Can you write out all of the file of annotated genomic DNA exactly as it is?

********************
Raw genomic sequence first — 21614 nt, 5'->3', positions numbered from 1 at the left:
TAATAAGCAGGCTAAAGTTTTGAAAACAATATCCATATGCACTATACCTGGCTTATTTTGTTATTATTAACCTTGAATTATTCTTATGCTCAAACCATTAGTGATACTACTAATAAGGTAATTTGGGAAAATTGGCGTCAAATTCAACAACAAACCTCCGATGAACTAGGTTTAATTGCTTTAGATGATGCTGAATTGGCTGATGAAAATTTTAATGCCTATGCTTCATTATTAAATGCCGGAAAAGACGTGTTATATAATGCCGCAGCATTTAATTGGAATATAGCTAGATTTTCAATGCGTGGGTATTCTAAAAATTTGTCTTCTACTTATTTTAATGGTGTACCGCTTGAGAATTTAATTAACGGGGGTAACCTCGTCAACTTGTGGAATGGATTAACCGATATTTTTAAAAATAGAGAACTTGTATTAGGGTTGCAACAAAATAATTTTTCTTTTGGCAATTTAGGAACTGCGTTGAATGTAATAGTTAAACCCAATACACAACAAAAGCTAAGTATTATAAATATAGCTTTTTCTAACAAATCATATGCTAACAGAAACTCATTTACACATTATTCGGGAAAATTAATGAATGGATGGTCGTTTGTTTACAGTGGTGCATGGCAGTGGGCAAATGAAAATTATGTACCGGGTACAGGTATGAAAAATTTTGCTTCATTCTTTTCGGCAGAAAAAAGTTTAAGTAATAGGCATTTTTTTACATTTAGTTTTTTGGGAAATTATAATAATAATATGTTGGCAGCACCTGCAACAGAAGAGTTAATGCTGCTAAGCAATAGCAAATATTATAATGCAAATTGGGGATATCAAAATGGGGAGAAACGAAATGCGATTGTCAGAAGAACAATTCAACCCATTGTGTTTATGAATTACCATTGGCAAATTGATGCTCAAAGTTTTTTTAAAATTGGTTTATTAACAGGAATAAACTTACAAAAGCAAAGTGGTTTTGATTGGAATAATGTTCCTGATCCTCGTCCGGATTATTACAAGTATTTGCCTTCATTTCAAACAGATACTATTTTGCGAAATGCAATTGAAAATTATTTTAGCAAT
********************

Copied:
Raw genomic sequence first — 21614 nt, 5'->3', positions numbered from 1 at the left:
TAATAAGCAGGCTAAAGTTTTGAAAACAATATCCATATGCACTATACCTGGCTTATTTTGTTATTATTAACCTTGAATTATTCTTATGCTCAAACCATTAGTGATACTACTAATAAGGTAATTTGGGAAAATTGGCGTCAAATTCAACAACAAACCTCCGATGAACTAGGTTTAATTGCTTTAGATGATGCTGAATTGGCTGATGAAAATTTTAATGCCTATGCTTCATTATTAAATGCCGGAAAAGACGTGTTATATAATGCCGCAGCATTTAATTGGAATATAGCTAGATTTTCAATGCGTGGGTATTCTAAAAATTTGTCTTCTACTTATTTTAATGGTGTACCGCTTGAGAATTTAATTAACGGGGGTAACCTCGTCAACTTGTGGAATGGATTAACCGATATTTTTAAAAATAGAGAACTTGTATTAGGGTTGCAACAAAATAATTTTTCTTTTGGCAATTTAGGAACTGCGTTGAATGTAATAGTTAAACCCAATACACAACAAAAGCTAAGTATTATAAATATAGCTTTTTCTAACAAATCATATGCTAACAGAAACTCATTTACACATTATTCGGGAAAATTAATGAATGGATGGTCGTTTGTTTACAGTGGTGCATGGCAGTGGGCAAATGAAAATTATGTACCGGGTACAGGTATGAAAAATTTTGCTTCATTCTTTTCGGCAGAAAAAAGTTTAAGTAATAGGCATTTTTTTACATTTAGTTTTTTGGGAAATTATAATAATAATATGTTGGCAGCACCTGCAACAGAAGAGTTAATGCTGCTAAGCAATAGCAAATATTATAATGCAAATTGGGGATATCAAAATGGGGAGAAACGAAATGCGATTGTCAGAAGAACAATTCAACCCATTGTGTTTATGAATTACCATTGGCAAATTGATGCTCAAAGTTTTTTTAAAATTGGTTTATTAACAGGAATAAACTTACAAAAGCAAAGTGGTTTTGATTGGAATAATGTTCCTGATCCTCGTCCGGATTATTACAAGTATTTGCCTTCATTTCAAACAGATACTATTTTGCGAAATGCAATTGAAAATTATTTTAGCAAT